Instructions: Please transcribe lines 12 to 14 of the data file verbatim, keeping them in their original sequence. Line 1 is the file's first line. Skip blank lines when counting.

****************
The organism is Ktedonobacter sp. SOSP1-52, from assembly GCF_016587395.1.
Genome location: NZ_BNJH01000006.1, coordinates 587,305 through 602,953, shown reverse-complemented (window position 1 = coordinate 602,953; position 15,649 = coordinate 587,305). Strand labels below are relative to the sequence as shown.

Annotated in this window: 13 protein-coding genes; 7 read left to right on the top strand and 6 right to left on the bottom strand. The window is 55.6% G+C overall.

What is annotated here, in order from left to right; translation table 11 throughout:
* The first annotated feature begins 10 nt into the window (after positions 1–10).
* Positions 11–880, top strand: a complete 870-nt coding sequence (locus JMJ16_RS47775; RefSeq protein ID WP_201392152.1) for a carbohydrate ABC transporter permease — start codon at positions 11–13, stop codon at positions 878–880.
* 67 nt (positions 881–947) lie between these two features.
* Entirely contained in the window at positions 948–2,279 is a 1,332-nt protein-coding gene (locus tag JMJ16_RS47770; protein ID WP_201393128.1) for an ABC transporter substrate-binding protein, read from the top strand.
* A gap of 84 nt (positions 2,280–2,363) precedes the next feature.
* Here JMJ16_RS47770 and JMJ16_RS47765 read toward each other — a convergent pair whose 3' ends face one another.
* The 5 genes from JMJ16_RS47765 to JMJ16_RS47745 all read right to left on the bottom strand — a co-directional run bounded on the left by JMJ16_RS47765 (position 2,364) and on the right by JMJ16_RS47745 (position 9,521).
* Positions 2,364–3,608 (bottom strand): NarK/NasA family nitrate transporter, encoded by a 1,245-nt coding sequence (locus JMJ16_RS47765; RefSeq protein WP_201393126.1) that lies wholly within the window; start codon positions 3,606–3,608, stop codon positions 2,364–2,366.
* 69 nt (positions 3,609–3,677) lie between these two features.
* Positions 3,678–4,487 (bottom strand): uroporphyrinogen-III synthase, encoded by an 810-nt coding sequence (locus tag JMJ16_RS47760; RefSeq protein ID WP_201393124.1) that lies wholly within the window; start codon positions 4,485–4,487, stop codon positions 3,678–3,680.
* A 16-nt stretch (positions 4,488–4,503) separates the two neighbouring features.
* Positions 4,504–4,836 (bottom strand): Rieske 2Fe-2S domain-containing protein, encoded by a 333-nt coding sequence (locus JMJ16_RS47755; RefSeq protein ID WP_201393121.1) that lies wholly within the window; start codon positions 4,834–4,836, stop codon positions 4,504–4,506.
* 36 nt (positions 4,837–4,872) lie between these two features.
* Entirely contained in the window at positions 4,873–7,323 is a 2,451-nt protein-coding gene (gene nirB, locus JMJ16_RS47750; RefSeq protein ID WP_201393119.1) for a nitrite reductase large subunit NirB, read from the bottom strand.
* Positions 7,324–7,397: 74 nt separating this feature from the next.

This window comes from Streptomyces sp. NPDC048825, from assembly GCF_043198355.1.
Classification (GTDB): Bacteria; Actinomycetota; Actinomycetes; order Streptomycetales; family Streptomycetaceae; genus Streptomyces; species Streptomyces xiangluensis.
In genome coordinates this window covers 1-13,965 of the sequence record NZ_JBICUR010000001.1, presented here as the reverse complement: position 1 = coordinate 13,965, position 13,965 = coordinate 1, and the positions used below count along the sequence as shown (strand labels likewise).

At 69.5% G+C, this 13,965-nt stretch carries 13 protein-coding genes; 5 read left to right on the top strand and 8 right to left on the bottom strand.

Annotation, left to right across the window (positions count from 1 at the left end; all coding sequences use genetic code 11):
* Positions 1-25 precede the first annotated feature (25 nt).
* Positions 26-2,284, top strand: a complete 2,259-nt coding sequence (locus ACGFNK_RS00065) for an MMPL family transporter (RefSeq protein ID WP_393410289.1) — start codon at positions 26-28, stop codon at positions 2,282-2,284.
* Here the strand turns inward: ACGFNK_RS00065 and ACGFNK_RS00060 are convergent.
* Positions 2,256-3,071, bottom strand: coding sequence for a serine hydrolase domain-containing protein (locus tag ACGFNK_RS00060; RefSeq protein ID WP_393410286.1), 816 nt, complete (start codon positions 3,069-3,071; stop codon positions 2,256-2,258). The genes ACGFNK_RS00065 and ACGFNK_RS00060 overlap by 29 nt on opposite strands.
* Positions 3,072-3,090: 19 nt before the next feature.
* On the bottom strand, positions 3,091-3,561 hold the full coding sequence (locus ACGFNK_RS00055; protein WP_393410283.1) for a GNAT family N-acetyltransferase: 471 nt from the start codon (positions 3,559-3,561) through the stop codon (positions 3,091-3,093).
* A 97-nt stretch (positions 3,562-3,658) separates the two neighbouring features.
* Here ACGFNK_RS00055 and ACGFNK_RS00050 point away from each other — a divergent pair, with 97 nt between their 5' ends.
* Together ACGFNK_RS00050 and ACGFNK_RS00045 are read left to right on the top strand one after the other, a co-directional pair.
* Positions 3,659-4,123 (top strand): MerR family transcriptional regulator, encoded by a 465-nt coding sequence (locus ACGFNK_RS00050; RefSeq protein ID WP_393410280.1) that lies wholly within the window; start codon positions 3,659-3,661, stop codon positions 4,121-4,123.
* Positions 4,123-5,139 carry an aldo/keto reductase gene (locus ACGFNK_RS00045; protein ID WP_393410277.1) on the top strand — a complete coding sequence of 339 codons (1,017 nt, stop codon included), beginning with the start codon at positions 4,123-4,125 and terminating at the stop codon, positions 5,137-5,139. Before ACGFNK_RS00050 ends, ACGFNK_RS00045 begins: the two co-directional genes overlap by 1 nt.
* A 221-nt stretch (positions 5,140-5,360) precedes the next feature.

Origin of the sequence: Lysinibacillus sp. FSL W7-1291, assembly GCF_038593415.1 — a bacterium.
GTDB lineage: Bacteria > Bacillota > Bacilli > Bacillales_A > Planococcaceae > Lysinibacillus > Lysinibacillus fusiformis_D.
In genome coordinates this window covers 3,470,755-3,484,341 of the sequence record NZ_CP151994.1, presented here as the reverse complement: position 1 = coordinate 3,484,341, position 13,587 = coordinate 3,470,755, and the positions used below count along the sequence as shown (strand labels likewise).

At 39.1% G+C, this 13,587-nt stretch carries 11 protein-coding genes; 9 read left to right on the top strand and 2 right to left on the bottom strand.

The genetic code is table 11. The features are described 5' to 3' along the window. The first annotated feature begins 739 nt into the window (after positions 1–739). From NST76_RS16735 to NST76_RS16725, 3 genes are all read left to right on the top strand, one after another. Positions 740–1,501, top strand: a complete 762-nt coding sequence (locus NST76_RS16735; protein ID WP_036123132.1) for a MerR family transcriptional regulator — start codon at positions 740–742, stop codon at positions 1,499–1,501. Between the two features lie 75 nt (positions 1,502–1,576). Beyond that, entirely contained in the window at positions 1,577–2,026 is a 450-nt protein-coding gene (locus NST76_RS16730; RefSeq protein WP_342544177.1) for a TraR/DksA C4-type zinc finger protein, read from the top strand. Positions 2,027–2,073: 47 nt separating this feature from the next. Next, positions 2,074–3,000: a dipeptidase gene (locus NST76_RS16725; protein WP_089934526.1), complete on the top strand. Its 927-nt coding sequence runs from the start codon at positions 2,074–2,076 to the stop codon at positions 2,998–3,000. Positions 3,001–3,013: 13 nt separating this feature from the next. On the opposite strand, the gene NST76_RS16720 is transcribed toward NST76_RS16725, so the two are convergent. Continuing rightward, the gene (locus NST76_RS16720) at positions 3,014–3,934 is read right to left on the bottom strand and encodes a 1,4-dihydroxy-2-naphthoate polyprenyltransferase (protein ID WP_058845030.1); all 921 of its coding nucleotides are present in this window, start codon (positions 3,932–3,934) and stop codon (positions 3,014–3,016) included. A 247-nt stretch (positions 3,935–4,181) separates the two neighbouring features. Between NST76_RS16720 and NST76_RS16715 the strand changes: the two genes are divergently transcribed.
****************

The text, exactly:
* Positions 2,364–3,608 (bottom strand): NarK/NasA family nitrate transporter, encoded by a 1,245-nt coding sequence (locus JMJ16_RS47765; RefSeq protein WP_201393126.1) that lies wholly within the window; start codon positions 3,606–3,608, stop codon positions 2,364–2,366.
* 69 nt (positions 3,609–3,677) lie between these two features.
* Positions 3,678–4,487 (bottom strand): uroporphyrinogen-III synthase, encoded by an 810-nt coding sequence (locus tag JMJ16_RS47760; RefSeq protein ID WP_201393124.1) that lies wholly within the window; start codon positions 4,485–4,487, stop codon positions 3,678–3,680.